Miriam Goldstein (230 Posts)





8 comments on “Gender gap doubles in physical oceanography
    • In short: risk and liability. You are not allowed to go to sea with any risky medical condition. I’m not sure of the rules for very short (say, <3 day) cruises close to shore, but in the longer cruises, you are often way offshore, out of range of helicopter rescue. The academic research vessels do not carry doctors – someone with EMT training is usually the medical officer on board. So if something went wrong with the pregnancy, especially if you were way offshore or if weather conditions prevented helicopter rescue, there could be a big problem getting prompt medical help.

  1. “Sorry I don’t want to destroy my marriage for my career, UW! The whole system is still set up for professors with trailing spouses. More men than women have this kind of flexibility – certainly I am expecting geography to be a huge limited factor in my own career search.”

    This is not limited to oceanography! *sigh*

    Besides, we should all only have one true spouse, right? SCIENCE!

    Right?

    • RIGHT! After all, our partners who make the words for a living do not have REAL careers! (ducks from the combined rage of E & LR).

  2. Interesting article!

    I am one of those female oceanographers who made the alternate career choice – I am now co-owner of a small private oceanographic research company. At the time, going into the “private sector” was something that both male and female oceanographers were doing, but apparently times are changing, and more women are seeing this as an option.

    Your article rings a lot of bells for me. “Many interacting challenges” and the “two-body problem” were certainly part of the reasons for my choice. As often happens in these situations, the attempt to balance two opposing careers eventually became a disastrous combination – it’s amazing what you think you can do when you are young! Eventually, I had to make some hard decisions about what was important in my life, and ultimately went into business for myself full time. It was one of the best things I’ve ever done for myself! Sea time? No problem now – we own our own boat, schedule our own sea time, and are masters of our own destiny!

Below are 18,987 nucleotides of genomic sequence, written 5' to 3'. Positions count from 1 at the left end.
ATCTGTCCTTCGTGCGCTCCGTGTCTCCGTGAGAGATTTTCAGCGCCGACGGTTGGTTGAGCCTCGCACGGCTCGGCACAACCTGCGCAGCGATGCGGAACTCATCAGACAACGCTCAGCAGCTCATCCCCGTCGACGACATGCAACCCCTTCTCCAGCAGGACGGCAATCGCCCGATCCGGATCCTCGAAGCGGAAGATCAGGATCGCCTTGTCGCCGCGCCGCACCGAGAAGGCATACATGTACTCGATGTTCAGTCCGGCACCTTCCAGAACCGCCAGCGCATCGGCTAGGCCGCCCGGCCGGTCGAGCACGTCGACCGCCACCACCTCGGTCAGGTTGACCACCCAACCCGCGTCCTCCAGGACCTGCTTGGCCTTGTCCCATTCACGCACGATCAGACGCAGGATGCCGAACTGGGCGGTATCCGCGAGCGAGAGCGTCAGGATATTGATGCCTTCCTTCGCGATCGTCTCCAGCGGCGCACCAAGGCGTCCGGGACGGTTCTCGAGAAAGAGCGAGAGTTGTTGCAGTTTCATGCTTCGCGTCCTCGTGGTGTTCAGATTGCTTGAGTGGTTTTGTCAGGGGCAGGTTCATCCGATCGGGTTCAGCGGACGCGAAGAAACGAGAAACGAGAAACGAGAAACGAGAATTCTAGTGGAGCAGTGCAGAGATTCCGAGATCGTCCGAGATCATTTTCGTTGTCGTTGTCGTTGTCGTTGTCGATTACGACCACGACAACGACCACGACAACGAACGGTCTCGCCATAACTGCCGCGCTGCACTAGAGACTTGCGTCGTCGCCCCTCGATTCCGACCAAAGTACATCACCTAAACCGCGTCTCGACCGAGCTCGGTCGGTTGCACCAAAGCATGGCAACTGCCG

• Hi Barb,

      I love hearing about fellow marine scientists’ non-academic career paths. Did you work in the private sector before owning your own business, or did you make the leap in one move? Thanks so much for your comment! Also your boat is super snazzy. :)

  3. Actually, I worked in the public sector as an instructor at a college for a number of years, and consulted as an oceanographer “on the side”. So I had been doing some learning and making a few connections before I decided to “go it on my own”. However, my Dad says its in the genes – he has been happily self-employed for most of his years!

    We love our ship! She’s an old west coast halibut boat with major modifications. Very seaworthy and I love the deck space!

  4. Well, I wondered if the increasing influx of foreign students could be a cause: A lot of non-western male students walk into tenure positions when they go home, while their female colleagues (at least anecdotally) are more likely to stay in the West in less secure jobs- but the magnitude of this effect would require current PhD programs to be at least half non-western, and a browse of the grad student lists disproves that conjecture.

    I can tell you that at a major US institution recently tried to deny an all-star female oceanographer tenure due to ‘bad fit’- which is presumably American academiceeze for “You’re making us old fogies look bad”. The good news is that the dean overruled the department, so even if science departments are still run by sexist pricks, administrators are willing to be more broadminded (at least for people who pull enough grant $$).